The Art of Sense Foraging – 2 half-days
1 day Workshop over 2 half-days
Training will take place over two four-hour sessions on Thursdays: October 6th and 13th, 1600pm – 2000pm UK time
If “life is about the journey, not the destination”, why are we so obsessed with getting places? In this session, Prof. Farb will discuss emerging research on how we can integrate age-old wisdom to help cope with the frenetic pace of modern life.
Beginning with a discussion of what goes wrong when we become overwhelmed by stress, anxiety, and depression, we will turn to the research on the amazing human capacity for flourishing even in a life filled with adversity.
Key to this process is the ability to restructure how we relate to experience in each moment. We will discuss how some small shifts in our approach to the everyday can sow the seeds for personal transformation.
Supported by cutting-edge research from psychology and cognitive neuroscience, this workshop aims to provide some insight into how a little flexibility in our approach to life’s problems can give us the leverage needed to move from ‘just surviving’ to living an engaged and valued life.
Key to this process are 3 major skills:
– Recognise. Learn the neuroscience behind why we get ‘stuck’ in one way of relating to experience and becoming familiar with your own patterns of being locked in a ‘resistance mode’;
– Sense Forage. Explore the fascinating art of sense foraging as a gateway to freeing yourself from a fixed way of knowing; worry less about branding and learn to recognise and value access points to sense foraging across all walks of life; and
– Toggle. Develop an appreciation for a middle path between extremes in knowing or sensing, and plot our a path towards skilling ourselves in the art of toggling between these modes, in order to find balance between action and recuperation.
You will explore in depth how these 3 skills serve as evidence-based, trainable skills. We will begin to practise these skills supported by demonstrations from recent psychological and neuroscientific findings conducted in Prof. Farb’s research group. In an age in which stress cues are curated for our continuous consumption to fuel an emerging ‘attention economy’, a new skillset for self-care is required. This workshop is intended to help outline the characteristics of the skillset needed to navigate modern challenges, and offer and offer practical techniques to access a trajectory leading towards flourishing rather than exhaustion.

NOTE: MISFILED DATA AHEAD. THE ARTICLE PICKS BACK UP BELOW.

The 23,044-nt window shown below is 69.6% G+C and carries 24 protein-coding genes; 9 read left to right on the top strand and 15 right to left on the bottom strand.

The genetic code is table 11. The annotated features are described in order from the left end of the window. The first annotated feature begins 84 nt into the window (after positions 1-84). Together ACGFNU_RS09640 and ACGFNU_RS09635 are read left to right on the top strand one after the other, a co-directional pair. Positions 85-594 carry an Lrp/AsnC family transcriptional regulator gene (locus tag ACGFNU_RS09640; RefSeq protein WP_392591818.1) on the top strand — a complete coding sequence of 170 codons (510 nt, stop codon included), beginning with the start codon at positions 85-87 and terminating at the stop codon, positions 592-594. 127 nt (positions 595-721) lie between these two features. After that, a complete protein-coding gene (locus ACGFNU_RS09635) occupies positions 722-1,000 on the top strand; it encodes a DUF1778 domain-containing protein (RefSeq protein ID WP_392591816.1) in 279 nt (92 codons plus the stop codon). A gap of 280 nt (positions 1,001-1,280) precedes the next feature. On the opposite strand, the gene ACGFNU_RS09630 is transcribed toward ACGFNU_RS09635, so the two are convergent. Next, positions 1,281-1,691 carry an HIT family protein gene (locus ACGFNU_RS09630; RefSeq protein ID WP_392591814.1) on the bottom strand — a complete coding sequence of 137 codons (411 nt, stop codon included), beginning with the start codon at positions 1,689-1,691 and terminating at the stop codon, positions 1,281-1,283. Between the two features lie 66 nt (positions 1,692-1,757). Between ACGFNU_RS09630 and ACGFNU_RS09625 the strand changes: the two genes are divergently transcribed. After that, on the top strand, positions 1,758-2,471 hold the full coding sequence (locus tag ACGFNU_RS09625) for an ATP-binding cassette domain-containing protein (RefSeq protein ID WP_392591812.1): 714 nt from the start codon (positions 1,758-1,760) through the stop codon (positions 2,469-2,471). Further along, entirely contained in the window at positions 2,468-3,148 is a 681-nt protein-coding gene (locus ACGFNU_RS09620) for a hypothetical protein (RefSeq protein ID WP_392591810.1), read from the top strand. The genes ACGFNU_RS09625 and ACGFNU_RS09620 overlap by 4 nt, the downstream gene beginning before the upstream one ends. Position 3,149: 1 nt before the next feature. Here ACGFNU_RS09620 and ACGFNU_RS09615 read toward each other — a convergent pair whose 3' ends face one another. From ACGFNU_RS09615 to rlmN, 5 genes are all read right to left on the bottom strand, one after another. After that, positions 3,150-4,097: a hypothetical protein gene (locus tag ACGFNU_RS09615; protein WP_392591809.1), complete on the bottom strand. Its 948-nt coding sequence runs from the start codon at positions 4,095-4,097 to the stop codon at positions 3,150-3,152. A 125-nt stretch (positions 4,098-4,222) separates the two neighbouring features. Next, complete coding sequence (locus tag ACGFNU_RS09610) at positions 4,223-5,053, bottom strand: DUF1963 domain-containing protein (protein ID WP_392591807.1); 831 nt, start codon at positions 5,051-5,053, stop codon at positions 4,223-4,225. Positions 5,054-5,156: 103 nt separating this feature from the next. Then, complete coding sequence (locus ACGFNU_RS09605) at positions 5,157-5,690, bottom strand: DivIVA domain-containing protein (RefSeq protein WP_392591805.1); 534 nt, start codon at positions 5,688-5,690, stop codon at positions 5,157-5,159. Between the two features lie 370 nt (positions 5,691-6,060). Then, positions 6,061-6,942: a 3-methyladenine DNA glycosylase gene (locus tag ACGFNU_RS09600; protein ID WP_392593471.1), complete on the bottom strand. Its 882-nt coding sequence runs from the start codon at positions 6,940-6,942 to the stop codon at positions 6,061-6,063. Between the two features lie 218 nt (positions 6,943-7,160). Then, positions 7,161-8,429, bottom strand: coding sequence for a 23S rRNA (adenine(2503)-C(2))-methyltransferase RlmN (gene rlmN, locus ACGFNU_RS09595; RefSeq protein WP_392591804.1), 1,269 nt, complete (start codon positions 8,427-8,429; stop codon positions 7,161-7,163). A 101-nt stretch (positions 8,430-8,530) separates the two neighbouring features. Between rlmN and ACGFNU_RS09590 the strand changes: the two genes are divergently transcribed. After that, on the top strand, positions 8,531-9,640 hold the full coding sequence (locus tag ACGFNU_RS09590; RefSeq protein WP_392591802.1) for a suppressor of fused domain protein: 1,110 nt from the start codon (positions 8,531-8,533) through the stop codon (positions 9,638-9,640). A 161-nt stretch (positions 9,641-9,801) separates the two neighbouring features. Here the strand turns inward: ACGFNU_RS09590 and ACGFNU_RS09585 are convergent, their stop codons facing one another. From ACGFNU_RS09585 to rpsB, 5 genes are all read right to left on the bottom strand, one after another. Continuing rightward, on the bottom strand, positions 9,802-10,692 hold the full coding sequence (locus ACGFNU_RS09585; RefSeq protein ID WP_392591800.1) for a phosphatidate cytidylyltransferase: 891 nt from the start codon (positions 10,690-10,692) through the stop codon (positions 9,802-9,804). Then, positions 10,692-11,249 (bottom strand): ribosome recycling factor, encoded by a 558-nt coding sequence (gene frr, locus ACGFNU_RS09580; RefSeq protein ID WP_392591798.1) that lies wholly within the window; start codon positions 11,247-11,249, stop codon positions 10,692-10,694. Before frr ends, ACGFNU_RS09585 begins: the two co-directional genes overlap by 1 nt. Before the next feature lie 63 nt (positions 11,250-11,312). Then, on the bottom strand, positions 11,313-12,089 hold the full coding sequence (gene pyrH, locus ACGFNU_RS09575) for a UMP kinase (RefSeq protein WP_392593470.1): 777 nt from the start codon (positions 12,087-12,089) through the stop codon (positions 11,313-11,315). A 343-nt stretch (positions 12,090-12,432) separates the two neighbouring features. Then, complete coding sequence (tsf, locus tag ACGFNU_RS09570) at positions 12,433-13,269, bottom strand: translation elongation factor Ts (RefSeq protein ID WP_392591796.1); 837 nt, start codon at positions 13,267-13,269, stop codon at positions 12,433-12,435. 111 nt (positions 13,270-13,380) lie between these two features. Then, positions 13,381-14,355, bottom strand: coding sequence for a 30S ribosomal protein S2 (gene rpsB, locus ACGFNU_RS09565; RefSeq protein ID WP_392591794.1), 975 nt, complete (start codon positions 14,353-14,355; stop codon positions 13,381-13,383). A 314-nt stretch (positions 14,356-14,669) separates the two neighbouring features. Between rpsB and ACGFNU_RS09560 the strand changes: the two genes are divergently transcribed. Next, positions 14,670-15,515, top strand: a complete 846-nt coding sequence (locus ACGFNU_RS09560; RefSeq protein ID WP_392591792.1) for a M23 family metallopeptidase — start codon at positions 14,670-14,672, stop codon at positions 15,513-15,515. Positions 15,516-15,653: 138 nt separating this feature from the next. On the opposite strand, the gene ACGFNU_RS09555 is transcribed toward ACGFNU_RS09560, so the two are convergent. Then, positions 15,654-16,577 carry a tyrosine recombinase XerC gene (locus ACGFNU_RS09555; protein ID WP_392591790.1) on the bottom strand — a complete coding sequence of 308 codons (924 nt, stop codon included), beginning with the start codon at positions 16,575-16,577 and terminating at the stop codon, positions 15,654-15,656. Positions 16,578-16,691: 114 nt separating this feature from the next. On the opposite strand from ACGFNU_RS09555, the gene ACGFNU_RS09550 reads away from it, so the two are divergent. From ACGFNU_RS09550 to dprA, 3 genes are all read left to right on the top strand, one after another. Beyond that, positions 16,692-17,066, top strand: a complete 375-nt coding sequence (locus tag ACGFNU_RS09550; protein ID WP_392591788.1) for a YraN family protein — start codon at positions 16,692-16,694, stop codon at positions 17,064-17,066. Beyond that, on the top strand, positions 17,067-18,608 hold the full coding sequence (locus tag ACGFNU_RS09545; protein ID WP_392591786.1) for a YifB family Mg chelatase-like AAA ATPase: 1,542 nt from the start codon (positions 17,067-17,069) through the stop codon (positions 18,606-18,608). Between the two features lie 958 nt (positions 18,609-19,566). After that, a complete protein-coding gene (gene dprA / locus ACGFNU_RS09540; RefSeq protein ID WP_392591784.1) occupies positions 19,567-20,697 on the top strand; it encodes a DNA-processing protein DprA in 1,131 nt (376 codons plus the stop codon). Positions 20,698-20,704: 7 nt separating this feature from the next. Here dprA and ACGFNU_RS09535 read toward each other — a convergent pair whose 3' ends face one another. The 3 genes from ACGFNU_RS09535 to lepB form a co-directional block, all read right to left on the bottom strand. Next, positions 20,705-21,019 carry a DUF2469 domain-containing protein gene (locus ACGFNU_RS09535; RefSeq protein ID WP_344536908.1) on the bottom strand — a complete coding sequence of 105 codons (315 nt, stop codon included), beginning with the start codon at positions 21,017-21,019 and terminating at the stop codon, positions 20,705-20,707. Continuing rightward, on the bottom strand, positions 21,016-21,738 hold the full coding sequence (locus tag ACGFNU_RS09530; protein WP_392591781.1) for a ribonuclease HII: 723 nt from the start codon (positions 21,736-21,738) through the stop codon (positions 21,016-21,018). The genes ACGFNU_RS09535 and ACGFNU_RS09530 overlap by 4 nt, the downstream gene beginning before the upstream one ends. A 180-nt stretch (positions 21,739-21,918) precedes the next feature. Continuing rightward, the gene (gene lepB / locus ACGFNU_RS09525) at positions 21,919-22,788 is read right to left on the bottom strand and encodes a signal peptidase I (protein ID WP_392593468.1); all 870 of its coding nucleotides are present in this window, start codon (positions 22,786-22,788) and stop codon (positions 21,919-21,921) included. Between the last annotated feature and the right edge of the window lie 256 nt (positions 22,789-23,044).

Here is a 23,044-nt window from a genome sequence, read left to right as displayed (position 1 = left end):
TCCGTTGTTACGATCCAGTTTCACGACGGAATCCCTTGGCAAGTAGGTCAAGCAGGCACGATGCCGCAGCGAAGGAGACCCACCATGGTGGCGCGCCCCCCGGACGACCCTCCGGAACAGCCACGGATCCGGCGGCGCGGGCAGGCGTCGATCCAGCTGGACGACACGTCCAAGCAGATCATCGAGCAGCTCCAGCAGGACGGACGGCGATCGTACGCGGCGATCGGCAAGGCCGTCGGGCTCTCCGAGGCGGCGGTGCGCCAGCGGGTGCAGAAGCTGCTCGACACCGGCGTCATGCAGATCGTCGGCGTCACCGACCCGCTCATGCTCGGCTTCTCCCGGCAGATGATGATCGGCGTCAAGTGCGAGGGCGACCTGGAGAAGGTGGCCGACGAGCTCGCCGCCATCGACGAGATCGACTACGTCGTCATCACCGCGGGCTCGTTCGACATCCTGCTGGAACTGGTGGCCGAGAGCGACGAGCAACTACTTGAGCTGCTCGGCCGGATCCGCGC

The OMF provides Confirmation of Attendance letters to all participants who attend our events.
What will I do on this course?You will learn some exciting findings in cognitive neuroscience around how stress affects the brain, why sensation is critical for resilience, and how to strike a balance between stability in change in everyday life. You will be challenged to self-reflect on your own capacities and guided to find new access points to support resilience and flourishing.
Learning OutcomesThrough teaching, self-reflections and group discussions you will:
- Explore an understanding how we have evolved to deal with stress and how such adaptations explain contemporary challenges to wellbeing
- Develop an appreciation for sense foraging and define how to approach the practice on your own terms
- Envision how you can strike a balance between achieving what you want in life while still making time to support yourself and your community
About the Teacher
Norman Farb is an Associate Professor of Psychology at the University of Toronto Mississauga, where he directs the Regulatory and Affective Dynamics laboratory (www.radlab.zone), and a fellow at the Mind and Life Institute. He studies the social neuroscience of the self and human emotion, with a focus on how biases in self-representation shape emotional reactions that determine well-being and mental habits, such as how we think about ourselves and our emotions. He is particularly interested in how cognitive training practices such as mindfulness meditation foster resilience against stress, reducing vulnerability to disorders such as depression. Dr. Farb’s work draws from multiple levels of analysis, including first and third-person qualitative reports, behavioral task performance, physiological responses, and patterns of neural activity and connectivity derived through functional MRI. He has written some of the most cited neuroscience accounts of mindfulness training, and is currently exploring how to expand access to these techniques to promote wellbeing across the globe.